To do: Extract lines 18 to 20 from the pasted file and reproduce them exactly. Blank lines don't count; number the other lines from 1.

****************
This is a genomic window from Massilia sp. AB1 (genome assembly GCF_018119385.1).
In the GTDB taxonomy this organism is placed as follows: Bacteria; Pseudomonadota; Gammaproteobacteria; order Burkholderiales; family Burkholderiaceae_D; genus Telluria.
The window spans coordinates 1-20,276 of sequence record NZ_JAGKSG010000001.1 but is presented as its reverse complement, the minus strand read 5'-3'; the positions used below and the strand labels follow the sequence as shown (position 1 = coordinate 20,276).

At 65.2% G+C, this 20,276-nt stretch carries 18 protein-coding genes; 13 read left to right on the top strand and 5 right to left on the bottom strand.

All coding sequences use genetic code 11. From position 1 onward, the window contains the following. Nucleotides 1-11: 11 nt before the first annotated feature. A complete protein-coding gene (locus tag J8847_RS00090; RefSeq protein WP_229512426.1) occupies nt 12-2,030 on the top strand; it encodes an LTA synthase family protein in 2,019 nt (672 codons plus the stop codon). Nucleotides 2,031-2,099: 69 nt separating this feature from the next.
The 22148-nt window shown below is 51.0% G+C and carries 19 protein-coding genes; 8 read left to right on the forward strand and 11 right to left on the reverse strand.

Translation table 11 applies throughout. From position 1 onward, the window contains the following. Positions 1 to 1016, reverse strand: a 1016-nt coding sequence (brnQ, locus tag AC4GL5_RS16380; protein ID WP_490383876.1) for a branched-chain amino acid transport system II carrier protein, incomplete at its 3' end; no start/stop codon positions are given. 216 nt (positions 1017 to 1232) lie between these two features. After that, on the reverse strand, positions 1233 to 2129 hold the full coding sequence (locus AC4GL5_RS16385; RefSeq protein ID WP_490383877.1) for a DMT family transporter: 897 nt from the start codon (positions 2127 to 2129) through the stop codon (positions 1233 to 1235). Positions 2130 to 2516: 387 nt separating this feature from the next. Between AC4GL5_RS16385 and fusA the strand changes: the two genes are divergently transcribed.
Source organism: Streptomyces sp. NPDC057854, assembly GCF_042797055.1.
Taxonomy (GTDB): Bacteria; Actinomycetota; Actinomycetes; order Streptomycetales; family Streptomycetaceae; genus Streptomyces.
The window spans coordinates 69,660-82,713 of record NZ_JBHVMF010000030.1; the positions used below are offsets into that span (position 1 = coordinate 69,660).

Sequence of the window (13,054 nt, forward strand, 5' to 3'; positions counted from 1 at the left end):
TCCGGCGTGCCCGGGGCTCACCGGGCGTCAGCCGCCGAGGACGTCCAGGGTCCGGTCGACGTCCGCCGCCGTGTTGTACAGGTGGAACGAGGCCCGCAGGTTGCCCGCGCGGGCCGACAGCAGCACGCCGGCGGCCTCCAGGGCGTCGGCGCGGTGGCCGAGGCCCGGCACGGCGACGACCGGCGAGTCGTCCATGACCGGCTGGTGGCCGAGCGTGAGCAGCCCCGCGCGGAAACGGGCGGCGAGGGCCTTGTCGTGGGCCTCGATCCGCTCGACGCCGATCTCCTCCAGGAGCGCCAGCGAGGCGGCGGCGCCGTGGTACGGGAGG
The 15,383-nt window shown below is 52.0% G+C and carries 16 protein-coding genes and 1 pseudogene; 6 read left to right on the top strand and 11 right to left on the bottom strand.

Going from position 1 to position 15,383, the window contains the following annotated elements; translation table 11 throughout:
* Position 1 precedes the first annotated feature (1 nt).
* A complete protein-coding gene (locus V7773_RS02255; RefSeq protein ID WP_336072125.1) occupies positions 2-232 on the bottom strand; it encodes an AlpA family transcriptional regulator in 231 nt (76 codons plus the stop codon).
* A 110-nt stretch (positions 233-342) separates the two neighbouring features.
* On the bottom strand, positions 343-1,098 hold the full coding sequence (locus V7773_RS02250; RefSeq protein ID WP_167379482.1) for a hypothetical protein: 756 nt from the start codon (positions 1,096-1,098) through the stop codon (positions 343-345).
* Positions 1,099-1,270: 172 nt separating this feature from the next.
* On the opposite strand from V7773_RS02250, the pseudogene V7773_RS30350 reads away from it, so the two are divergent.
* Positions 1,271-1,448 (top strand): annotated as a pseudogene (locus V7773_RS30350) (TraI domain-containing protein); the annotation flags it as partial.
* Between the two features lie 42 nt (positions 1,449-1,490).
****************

* On the bottom strand, positions 343-1,098 hold the full coding sequence (locus V7773_RS02250; RefSeq protein ID WP_167379482.1) for a hypothetical protein: 756 nt from the start codon (positions 1,096-1,098) through the stop codon (positions 343-345).
* Positions 1,099-1,270: 172 nt separating this feature from the next.
* On the opposite strand from V7773_RS02250, the pseudogene V7773_RS30350 reads away from it, so the two are divergent.